These tendencies were intensified by the post 9/11 emergency, as European governments routinely linked border control to wider questions of terrorism and counter-terrorism. That borders can perform an important role in law enforcement and protecting the public is undeniable, but the notion of ‘strong’ or ‘controlled’ borders raises expectations for security that cannot be met at the border itself. Terrorists do not generally enter the countries they want to attack as asylum seekers on boats or dinghies — they are likely to cross borders legally with forged identities, their intentions well concealed.
This should be obvious, yet too often governments present their electorates with a notion of ‘control’ that would be difficult even for a totalitarian state to achieve. Too often politicians conflate security with the prevention of undocumented migration, to the point when ‘economic migrants’ and refugees are regarded as dangerous and harmful people and another form of contraband. This tendency to see immigration through the prism of security is widespread, and has frequently called Europe’s commitment to refugee protection into question.
The European Union and its member states may have been committed to refugee protection in principle, but new physical barriers, such as the towering border fences in the Spanish exclaves of Ceuta and Melilla in Morocco, and bureaucratic ‘paper walls’ that prevent refugees from getting on planes have made it difficult, if not impossible, for refugees to reach European territory and access this right in practice.
The grim consequences of this border regime have been evident for many years, in the horrific journeys of ‘boat-people’ across the Mediterranean and the Aegean that produced a string of appalling tragedies; in the spectacular growth of the smuggling industry and sexual trafficking networks; in the proliferation of shantytowns and camps in Calais, Italy, Greece and other countries where migrants live in legal limbo.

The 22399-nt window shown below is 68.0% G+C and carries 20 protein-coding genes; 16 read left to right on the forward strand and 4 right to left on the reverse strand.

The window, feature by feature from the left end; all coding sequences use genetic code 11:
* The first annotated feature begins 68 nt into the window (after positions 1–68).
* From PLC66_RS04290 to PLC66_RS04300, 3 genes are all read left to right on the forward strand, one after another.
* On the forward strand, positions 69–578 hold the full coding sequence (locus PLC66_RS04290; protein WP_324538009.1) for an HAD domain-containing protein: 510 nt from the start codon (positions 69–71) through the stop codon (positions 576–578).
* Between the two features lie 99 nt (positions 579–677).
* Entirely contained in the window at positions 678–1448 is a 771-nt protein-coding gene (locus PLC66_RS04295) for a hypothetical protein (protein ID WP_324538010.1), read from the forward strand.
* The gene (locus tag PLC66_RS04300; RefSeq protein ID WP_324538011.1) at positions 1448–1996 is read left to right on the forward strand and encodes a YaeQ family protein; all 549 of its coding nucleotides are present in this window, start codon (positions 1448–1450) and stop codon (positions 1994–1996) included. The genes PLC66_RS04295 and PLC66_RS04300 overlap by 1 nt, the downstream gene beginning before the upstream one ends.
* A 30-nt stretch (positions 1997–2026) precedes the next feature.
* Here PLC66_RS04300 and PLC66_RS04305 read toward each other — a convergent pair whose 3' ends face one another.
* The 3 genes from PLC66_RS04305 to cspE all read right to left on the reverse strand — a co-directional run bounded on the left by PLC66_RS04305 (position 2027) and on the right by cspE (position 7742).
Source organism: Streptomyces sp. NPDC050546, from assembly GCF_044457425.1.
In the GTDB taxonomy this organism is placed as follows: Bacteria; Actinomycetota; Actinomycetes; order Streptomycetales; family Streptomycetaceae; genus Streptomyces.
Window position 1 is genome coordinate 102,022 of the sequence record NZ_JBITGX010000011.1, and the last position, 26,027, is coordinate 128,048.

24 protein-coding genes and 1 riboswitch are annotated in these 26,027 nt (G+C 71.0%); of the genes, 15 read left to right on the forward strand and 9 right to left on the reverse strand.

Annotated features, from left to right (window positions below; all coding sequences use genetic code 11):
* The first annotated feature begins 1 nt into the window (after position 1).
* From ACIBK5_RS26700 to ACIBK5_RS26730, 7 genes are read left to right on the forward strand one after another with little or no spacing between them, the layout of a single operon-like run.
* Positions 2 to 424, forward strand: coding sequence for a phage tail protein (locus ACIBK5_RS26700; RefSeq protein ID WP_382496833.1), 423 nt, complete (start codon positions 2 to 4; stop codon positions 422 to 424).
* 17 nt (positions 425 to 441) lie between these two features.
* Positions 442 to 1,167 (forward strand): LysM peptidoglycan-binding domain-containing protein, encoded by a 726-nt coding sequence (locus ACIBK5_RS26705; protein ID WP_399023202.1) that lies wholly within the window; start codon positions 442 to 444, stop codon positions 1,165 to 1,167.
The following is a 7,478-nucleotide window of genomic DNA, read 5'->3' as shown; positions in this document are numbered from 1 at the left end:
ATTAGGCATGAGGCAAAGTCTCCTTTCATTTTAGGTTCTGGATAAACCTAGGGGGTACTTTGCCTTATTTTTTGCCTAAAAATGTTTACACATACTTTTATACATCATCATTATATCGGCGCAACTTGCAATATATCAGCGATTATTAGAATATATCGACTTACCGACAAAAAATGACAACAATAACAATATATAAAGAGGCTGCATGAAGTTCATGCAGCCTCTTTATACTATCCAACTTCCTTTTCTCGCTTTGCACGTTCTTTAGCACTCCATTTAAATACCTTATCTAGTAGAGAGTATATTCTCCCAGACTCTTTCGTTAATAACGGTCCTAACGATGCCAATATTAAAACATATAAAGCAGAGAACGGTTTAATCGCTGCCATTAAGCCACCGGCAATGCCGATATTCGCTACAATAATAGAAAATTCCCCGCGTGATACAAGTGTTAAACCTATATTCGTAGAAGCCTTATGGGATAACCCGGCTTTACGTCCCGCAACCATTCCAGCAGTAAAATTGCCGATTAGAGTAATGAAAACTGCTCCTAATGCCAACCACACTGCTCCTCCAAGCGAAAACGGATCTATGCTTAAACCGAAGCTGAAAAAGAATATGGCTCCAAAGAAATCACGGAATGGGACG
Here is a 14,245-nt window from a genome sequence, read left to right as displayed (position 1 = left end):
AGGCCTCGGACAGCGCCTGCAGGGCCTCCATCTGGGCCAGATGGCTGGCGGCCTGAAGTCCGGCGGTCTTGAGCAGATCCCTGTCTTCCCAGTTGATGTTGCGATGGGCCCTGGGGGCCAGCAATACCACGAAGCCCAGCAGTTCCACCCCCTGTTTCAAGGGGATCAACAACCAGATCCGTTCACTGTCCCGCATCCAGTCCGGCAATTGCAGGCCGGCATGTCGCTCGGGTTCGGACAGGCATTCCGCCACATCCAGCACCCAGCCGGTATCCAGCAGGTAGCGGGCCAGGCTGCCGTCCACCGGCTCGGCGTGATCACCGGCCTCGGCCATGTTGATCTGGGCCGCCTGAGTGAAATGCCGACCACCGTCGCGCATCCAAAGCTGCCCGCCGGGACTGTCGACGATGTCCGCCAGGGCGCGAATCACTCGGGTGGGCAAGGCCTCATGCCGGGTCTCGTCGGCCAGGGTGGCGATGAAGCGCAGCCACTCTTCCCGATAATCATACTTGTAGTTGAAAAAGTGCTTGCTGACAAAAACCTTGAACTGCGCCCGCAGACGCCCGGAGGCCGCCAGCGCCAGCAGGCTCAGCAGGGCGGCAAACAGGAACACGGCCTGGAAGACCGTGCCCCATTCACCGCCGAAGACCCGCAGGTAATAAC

The past 12 months have exposed the moral and political contradictions at the heart of Europe’s migration policies. We all have heard the staggering numbers: 740,000 migrants seeking refuge in Europe; 218,000 new arrivals in October alone; and more than 2,600 people drowned in the Mediterranean and the Aegean. A majority of arrivals are Syrians and should automatically qualify for refugee protection, yet many are subjected to systematic police violence and repression in a number of European countries.
Across the continent, refugees are herded onto trains and buses, held in internment camps and left stranded at border ‘hot spots’ and migrant choke points, as borders closed and others opened. It is difficult to see how Europe’s borders can be tightened even further, without perpetuating the deaths, drownings and other tragic events that we have already seen too many of this year. A number of right-wing politicians and newspapers have cited the Syrian passport found near one of the Paris suicide bombers as a vindication of their previous reluctance to take in refugees, and a justification for excluding Syrian refugees in the future.